North Carolina disability statistics

Definitions of Disability

There are different definitions of disability.  For Social Security Disability, disability is defined as the inability to engage in substantial gainful activity.  For workers’ compensation in North Carolina, disability is defined as “incapacity because of injury to earn the wages which the employee was receiving at the time of injury in the same or any other employment.”  A person can have a disability, but not be disabled from working or engaging in certain activities.

Disability Statistics

“There are an estimated 1,336,000 people in North Carolina over the age of five who have a form of disability.

Approximately 242,000 people, or 3.1% of the state’s population, experience difficulties with performing activities of daily living such as dressing, bathing, or getting around inside of their homes.

There are around 753,000 people in the state who have a form of work disability, and around 274,000 people with disabilities in North Carolina who are employed.

Around 45,000 people with disabilities in the state are unemployed, while 426,000 are currently not in the workforce.”

Citation: Disabled World News – Recent news stories and articles from North Carolina USA including medical related news and coming events: http://www.disabled-world.com/news/america/nc/#ixzz2Qlm2QCZj

 

Social Security Disability Processing Times

ODAR Processing Times

A hearing before an Administrative Law Judge is the second appeal in the Social Security Disability appeal process.  At a hearing, you appear in-person before an Administrative Law Judge or by video teleconference.

In North Carolina, there are hearing offices, called ODARs (Office of Disability Adjudication and Review), in Raleigh, Greensboro, Charlotte, and Fayetteville.  When you file a claim for disability benefits, you file at the local office in your area.  When you reach the hearing level and you file your Application for Hearing before an Administrative Law Judge (form HA-501), then your case is assigned to the ODAR closest to your reported residence.  (NOTE:  all requests for hearing must be filed online now).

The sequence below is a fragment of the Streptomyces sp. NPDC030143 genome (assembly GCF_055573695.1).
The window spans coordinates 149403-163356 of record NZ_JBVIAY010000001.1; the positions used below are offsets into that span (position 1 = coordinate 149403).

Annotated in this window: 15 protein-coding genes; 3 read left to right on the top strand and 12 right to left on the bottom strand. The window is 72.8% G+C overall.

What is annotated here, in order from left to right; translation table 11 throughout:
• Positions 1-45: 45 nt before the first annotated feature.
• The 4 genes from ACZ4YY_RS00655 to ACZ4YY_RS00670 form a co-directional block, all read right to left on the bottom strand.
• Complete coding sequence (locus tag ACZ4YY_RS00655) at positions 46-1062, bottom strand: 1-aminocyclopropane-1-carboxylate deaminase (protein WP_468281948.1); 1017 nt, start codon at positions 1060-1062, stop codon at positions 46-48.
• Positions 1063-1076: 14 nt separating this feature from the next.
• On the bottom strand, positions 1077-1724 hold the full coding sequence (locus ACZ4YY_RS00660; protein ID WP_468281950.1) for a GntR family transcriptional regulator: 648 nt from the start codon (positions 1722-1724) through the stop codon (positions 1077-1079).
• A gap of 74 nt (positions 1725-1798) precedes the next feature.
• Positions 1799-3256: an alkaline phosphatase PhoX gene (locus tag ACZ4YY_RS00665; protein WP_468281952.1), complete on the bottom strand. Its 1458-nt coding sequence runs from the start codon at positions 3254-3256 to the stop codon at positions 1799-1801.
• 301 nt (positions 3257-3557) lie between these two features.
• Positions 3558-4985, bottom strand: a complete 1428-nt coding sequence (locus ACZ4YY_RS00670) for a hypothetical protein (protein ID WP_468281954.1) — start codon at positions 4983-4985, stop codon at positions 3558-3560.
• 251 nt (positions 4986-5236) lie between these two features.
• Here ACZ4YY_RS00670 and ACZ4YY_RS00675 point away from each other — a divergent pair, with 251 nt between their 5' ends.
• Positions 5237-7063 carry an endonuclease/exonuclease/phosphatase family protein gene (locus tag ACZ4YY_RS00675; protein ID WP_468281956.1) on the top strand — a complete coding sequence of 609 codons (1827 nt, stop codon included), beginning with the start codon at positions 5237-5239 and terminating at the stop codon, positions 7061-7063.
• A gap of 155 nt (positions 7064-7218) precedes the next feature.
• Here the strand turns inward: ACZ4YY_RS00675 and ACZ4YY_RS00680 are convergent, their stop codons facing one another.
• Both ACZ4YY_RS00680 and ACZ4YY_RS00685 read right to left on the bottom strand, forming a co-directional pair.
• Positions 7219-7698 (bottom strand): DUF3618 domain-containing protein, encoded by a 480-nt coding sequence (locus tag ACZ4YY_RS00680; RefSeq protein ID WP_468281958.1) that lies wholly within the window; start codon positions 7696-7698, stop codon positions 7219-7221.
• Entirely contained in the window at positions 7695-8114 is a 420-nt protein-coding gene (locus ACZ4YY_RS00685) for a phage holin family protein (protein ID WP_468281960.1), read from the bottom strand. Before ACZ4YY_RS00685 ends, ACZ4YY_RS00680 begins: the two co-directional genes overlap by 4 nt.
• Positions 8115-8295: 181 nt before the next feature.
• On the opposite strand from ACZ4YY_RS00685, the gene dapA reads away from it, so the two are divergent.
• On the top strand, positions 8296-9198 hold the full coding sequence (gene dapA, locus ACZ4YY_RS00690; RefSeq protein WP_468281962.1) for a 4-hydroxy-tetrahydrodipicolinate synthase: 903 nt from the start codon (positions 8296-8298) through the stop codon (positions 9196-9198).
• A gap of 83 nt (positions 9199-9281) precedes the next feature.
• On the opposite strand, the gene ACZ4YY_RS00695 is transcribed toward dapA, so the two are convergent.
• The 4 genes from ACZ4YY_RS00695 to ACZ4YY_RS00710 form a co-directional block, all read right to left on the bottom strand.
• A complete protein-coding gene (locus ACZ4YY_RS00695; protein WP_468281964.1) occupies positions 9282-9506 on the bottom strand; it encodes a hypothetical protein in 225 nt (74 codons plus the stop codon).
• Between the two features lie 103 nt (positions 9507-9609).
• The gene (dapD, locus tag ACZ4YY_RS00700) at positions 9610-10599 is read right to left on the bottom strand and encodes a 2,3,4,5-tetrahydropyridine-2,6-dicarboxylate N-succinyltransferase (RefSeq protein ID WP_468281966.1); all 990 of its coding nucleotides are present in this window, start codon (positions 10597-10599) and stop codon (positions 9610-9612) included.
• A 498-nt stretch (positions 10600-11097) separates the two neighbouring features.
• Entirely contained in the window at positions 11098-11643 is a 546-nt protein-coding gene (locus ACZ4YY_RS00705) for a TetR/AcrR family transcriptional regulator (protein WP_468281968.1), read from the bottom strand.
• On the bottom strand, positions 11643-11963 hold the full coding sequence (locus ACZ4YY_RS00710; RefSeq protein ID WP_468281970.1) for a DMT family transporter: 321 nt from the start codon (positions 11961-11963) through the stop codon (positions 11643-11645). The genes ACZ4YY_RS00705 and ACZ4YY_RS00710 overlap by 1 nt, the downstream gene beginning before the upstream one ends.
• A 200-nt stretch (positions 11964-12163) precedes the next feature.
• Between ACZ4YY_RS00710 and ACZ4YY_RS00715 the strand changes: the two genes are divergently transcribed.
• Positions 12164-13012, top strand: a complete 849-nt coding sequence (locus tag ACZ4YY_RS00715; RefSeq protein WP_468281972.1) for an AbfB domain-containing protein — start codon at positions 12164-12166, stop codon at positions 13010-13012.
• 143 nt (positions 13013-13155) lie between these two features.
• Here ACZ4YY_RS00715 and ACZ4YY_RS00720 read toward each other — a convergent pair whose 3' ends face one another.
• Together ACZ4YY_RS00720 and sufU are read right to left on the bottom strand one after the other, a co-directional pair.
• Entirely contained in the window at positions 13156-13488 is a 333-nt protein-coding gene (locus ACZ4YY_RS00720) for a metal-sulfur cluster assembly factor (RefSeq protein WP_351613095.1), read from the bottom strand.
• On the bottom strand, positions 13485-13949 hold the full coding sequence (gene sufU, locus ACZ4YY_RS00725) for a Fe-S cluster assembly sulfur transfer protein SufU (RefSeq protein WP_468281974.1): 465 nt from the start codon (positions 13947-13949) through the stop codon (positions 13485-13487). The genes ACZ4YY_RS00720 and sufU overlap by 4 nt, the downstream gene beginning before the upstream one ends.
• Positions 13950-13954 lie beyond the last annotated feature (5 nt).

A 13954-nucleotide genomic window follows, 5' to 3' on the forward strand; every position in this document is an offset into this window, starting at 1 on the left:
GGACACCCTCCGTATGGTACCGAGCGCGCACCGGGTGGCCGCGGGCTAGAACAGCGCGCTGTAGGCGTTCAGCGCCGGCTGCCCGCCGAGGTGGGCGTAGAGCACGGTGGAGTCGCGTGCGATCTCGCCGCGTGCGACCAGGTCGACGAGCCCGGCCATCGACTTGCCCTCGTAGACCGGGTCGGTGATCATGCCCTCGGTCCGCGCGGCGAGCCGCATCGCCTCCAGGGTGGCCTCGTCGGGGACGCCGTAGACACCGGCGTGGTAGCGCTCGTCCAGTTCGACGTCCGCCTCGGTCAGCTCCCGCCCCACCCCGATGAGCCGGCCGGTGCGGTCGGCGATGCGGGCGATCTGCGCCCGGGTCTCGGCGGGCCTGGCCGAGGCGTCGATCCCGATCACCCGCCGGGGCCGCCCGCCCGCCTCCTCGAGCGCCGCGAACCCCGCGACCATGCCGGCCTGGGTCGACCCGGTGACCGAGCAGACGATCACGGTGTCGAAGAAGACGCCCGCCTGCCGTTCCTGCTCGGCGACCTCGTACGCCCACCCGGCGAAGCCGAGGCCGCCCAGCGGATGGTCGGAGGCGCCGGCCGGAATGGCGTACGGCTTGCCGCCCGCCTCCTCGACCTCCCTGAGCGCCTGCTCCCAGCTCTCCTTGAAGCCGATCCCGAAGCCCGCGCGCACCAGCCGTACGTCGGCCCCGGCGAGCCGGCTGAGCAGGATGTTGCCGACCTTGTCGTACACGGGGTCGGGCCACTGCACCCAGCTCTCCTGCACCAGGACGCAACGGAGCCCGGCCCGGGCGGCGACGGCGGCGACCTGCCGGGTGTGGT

When you file a request for a hearing, the ODAR office will schedule a hearing by contacting you no earlier than 20 days before the hearing date.  If you live more than 75 miles from the nearest ODAR, you case may be heard at a satellite hearing office either with a judge present or by video.

Depending on the volume of work for each office, staffing, budgets, etc., the wait time for receiving a hearing date varies for each office.  The Social Security Administration keeps track of the average time for final disposition of cases.  The Charlotte, NC ODAR has the best processing time for cases in North Carolina, with an average process time of 393 days.  Out of all of the hearing offices throughout the country, Charlotte ranks 121.  The Raleigh, NC ODAR is ranked 130, with an average processing time of 402 days.  The Fayetteville, NC ODAR is ranked 143 with an average processing time of 421 days.  The Greensboro, NC ODAR is ranked 162 out of 165 offices, with an average processing time of 466 days.

See http://www.ssa.gov/appeals/DataSets/05_Average_Processing_Time_Report.html

So obtaining a hearing date is just part of the disposition process.  Once you obtain a hearing date, you then need to attend the hearing.  If you do not have all of your evidence to present before or at the hearing, sometimes a hearing would be held open for a time to allow for submission of additional evidence.  Also, most administrative law judges do not make a decision regarding a claim at the hearing.  They will review the evidence, hear the claimant’s testimony and any other witnesses, then make a decision.  The judge’s opinion and reasoning are given to a decision writing unit.  This unit prepares the actual decision.  There is not a deadline or requirement for a specified time for the decision to be sent to a claimant after a hearing.  Some decisions take a few weeks, others a month or more.  This time is factored into the processing time for cases.  The longest time I have seen for a decision was 4 months after the hearing date.

Duration Requirement

These times seem long and they are.  However, the Social Security regulations provide that a claimant must be disabled for more than 12 months or expected to be disabled for more than 12 months.  Faster hearing times may lead to some denials because of this regulation.